Living planet @ campus
Read inspiring stories from students who have brought Living Planet @ Campus to life at school and in their communities.
Energy, innovation, commitment. Across Canada, students and campuses are demonstrating their power to do good for nature. Find ideas here to inspire your own actions for nature and sustainability on campus.
Change the World, One Piece A Day
Change the World, One Piece A DayHumber College, 2021
One Piece A Day is a non-profit organization with an app to inspire people to pick up litter and refuse single-use plastic. I began volunteering with the organization in early 2020 — long before I had even heard of WWF-Canada’s Living Planet Leader certification. The organization’s goal to end plastic pollution through a mobile app aligned with my studies in digital business management and my personal interests in all things eco-friendly. I put in over 100+ hours planning and executing marketing initiatives, receiving the opportunity to collaborate with like-minded individuals towards a great cause. One year later, I am currently working as a paid marketing manager at One Piece A Day, where I work to advertise app features, create educational content, and manage an online storefront. If I had one piece of advice to give to other students, it would be to volunteer with organizations in the industry they wish to work in.
From International Business to Sustainability Management!
From International Business to Sustainability Management!George Brown College, 2022
Being an executive member of the Sustainability Squad at George Brown College has inspired me to do so much more for the environment by providing information to students interested in starting/continuing their sustainability journeys. Within the squad, I was able to create a three-part series on the 3R’s which included interviewing professionals who could teach us all better recycling and reducing waste practices. WWF-Canada’s Living Planet Leader adventure helped me to take the first steps in purchasing more environmentally friendly products for my household and it has been fun finding which ones work best! In the near future I will be switching colleges to obtain a degree in International Business. Upon completion, I will continue my studies by diving into sustainability Management. Hopefully in a few years I will have my dream job in Sustainability consulting/management! I can’t wait to help businesses adopt cleaner and greener practices.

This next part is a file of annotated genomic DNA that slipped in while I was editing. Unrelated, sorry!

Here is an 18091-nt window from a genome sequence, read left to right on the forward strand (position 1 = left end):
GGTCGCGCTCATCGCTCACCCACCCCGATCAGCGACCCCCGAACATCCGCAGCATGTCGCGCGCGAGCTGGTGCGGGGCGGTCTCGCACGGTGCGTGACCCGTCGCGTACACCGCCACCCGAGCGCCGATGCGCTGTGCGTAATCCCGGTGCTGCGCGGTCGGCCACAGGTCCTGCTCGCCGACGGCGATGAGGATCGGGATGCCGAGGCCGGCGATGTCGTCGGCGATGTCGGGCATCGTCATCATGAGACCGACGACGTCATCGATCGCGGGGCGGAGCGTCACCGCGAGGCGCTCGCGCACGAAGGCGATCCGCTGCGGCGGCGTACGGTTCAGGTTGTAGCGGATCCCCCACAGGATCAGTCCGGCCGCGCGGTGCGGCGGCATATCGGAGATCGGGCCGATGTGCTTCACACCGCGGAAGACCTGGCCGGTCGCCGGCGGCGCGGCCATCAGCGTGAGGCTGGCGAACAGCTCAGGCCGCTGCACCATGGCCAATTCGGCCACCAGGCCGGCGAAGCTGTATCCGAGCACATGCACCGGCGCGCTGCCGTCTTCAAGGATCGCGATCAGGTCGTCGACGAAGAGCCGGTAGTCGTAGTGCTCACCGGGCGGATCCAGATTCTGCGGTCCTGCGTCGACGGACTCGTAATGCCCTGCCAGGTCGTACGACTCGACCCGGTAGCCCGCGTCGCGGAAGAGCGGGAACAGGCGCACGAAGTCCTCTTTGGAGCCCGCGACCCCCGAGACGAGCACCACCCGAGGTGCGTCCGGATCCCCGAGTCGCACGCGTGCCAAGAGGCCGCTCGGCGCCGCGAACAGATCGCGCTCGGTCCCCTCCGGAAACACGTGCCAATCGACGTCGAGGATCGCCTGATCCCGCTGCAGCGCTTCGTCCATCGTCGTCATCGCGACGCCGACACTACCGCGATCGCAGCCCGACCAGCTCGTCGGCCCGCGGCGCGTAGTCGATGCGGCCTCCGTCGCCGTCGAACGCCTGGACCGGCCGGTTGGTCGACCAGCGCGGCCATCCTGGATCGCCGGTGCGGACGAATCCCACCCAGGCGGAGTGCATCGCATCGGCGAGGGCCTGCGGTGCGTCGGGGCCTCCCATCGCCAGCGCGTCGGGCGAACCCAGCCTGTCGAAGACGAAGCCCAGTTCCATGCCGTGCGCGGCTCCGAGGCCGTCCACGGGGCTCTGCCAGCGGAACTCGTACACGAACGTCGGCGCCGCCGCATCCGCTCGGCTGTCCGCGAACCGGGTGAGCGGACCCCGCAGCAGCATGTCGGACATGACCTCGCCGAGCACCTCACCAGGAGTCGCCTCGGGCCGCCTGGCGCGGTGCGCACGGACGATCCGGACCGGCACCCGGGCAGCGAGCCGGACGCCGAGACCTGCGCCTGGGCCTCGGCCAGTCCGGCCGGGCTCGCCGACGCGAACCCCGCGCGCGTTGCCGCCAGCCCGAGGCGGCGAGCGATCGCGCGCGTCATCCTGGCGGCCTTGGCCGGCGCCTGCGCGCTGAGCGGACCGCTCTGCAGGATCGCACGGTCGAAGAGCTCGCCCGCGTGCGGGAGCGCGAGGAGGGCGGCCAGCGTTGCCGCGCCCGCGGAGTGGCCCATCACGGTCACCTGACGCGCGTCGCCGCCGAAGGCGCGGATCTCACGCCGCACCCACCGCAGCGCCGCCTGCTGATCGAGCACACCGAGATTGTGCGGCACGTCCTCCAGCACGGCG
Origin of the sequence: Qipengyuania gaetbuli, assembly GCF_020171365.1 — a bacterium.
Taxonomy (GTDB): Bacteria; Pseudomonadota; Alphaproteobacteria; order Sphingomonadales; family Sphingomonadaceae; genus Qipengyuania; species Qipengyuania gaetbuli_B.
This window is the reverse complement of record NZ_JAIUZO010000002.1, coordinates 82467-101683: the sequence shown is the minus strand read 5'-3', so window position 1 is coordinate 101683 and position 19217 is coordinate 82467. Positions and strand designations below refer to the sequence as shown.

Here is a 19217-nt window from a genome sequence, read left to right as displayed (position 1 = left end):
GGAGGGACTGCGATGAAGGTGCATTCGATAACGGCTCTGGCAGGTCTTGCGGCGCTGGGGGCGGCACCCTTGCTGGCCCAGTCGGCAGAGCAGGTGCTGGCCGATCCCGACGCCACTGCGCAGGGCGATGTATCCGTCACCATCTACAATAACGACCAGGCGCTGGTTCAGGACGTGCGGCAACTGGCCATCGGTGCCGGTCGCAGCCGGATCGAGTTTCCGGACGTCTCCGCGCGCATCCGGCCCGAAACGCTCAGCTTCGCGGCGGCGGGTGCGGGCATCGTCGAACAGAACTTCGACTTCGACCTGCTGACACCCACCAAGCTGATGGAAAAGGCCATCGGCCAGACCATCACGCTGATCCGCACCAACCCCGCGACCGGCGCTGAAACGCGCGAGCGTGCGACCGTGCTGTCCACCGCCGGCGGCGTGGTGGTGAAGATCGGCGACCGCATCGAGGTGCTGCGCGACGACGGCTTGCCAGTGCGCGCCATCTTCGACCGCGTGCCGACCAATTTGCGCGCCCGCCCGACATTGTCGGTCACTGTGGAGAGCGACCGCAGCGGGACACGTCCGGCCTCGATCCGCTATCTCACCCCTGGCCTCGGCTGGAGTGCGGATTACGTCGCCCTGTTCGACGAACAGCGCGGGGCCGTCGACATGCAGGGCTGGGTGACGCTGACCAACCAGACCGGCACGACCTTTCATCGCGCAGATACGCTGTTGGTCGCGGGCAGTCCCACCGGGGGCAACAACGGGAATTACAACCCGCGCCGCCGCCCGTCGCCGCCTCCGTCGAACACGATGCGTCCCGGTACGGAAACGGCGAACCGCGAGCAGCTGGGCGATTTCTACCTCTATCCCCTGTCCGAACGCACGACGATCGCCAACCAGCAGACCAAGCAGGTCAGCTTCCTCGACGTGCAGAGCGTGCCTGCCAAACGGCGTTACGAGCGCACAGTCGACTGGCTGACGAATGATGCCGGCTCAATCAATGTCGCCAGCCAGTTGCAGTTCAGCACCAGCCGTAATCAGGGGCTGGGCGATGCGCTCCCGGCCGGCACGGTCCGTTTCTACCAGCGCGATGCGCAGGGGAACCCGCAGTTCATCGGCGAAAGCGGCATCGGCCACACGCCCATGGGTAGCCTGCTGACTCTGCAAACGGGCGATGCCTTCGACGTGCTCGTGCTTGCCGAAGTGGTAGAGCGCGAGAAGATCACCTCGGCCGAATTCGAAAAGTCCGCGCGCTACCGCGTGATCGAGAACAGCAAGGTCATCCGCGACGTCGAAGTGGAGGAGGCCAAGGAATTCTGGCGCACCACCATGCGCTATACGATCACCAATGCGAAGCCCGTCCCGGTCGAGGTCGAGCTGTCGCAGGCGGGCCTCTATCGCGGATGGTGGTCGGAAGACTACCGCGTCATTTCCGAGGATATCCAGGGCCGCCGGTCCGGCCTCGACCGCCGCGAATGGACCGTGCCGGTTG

“Designing for Change” was beyond a hackaton for me, it was a brilliant learning experience. Getting the first place with Humber’s Sustainability Team was a truly unforgettable moment! Our team envisioned an app to connect homeowners, renters, low socio-economic families together to find suitable housing in the city. The app’s algorithm matches people to the appropriate tools to find housing, much like a dating app matching system.We came up with the ‘live-co’ app idea by thinking that it would leverage the concept of living together with others and enhances using less space by sharing places. During ideation phase, we asked ourselves the design question: “How might we find a solution for growing urbanization and global density and how we can change behaviours?” We went back to old habits and co-living culture. My grandparents used to live in a village where 3 families share one house and all children grow together. This concept ensures sharing of childcare and security. Moreover, this system enhances the mental health by minimizing feeling of loneliness. We looked at sharing economies as signals for possibility for such a concept. Even though the main reason for using “live.co” would be to decrease expenses, sharing houses would decrease carbon footprint of individuals by sharing energy resources. Finally, we thought that this solution would create a culture and behaviour change, disrupting the idea of individuality, allowing people to adopt sustainability. I highly recommend this challenge to all students as it is a great opportunity to practice design thinking, ideation, collaboration and presentation skills. It is also an incredible feeling to be a part of WWF and working for a solution that might change the world!